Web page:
innocent chap; and here's Bagh a protector of the poor ryot."

"But what were you doing in the dol field, Grunter?" queried Cobra;
"that's what Bagh wants to know."

"Looking for Snakes," answered Boar, sulkily. "But what if we did eat a
trifle of the grain; was that excuse for the Sahibs killing us? With
their Horses did they not beat down and destroy more than we did? And
have not the people of the land, the Black-kind, taken more from us in
the way of food than we ever did from their fields? Many a time have
they been saved from starvation by the meat of my tribe. And yet,
through it all, we get nothing but a bad name, and that just because we
stick up for our rights. Bagh talks about keeping us from the Man's
field; that is just like him--it is either a false tale or he ate
'Squeakers'--little Pigs that couldn't protect themselves. Would he
tackle Me? Not a bit of it! If he did I'd soon put different colored
stripes on his jacket--red stripes. He's a big, sneaking coward, that's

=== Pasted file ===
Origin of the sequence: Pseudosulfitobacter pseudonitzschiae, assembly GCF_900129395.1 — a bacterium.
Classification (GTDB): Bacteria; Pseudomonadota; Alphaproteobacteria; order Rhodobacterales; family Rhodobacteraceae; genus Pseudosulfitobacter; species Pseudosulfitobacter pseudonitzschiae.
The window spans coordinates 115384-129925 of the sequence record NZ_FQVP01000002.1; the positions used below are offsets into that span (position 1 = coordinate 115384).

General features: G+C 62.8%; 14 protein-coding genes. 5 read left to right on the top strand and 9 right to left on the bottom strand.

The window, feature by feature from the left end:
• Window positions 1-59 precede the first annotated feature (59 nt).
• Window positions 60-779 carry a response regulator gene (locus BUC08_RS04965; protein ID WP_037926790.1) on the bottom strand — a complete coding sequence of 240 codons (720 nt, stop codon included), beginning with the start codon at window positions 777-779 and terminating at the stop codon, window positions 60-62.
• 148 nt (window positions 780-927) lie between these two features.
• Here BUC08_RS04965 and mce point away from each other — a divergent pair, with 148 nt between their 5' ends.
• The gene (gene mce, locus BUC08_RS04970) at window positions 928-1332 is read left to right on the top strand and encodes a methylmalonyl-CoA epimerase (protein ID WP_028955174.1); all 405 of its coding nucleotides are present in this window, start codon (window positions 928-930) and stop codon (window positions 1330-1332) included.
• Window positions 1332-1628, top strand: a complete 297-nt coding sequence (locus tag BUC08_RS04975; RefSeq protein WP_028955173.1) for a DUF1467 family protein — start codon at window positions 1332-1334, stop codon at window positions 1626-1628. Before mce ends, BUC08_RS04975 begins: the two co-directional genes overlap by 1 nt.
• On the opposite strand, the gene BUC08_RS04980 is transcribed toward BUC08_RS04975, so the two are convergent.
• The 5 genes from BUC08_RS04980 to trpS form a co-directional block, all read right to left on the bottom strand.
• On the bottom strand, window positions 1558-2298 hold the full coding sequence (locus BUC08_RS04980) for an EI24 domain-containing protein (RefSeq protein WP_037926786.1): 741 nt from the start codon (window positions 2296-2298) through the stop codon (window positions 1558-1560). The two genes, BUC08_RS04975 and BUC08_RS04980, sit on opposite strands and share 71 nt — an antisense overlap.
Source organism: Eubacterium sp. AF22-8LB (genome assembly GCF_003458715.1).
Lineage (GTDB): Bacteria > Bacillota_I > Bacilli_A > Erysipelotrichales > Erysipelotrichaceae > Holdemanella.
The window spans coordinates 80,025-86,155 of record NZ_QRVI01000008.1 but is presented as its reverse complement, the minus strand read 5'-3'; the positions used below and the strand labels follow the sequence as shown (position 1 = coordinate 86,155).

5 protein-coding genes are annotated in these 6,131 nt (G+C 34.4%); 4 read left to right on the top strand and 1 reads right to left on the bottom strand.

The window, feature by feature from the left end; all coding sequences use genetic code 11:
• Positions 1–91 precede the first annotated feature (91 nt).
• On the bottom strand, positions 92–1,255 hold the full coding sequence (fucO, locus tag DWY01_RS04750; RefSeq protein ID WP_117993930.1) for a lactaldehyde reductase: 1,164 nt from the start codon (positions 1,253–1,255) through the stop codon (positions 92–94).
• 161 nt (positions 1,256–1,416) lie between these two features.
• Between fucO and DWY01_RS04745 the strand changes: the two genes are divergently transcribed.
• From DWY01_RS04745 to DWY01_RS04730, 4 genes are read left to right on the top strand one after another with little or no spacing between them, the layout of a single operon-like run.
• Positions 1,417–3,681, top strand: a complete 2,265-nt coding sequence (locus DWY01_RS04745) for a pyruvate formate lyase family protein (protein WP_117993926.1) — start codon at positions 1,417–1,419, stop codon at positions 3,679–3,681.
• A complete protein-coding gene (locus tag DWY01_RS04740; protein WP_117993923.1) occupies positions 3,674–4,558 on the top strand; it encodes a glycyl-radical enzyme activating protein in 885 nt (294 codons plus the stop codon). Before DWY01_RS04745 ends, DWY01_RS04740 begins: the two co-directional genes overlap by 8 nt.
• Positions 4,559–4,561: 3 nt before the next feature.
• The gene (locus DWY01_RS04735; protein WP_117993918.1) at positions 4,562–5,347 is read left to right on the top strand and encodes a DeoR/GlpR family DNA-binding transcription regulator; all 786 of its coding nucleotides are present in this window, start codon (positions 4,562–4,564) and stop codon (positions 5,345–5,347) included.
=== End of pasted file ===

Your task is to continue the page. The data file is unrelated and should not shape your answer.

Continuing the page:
what Bagh is. Why, I've seen him sitting with his back against a rock,
afraid to move, while six Jungle Dogs snapped at his very nose--waiting
for him to get up that they might fight him from all sides. Ugh, ugh! a
fine Lord of the Jungle! a sneak, to eat little Pigs!

"But I did more than keep a raji field for a poor villager; I saved
his life, and from Bagh, too. I don't know that he had ever given me to
eat willingly, or even made pooja to me, but I was coming up out of
his thur field one evening, and he was fair in my path, with one of
those foolish ringed sticks in his hand. 'Ugh!' I said, meaning, 'Get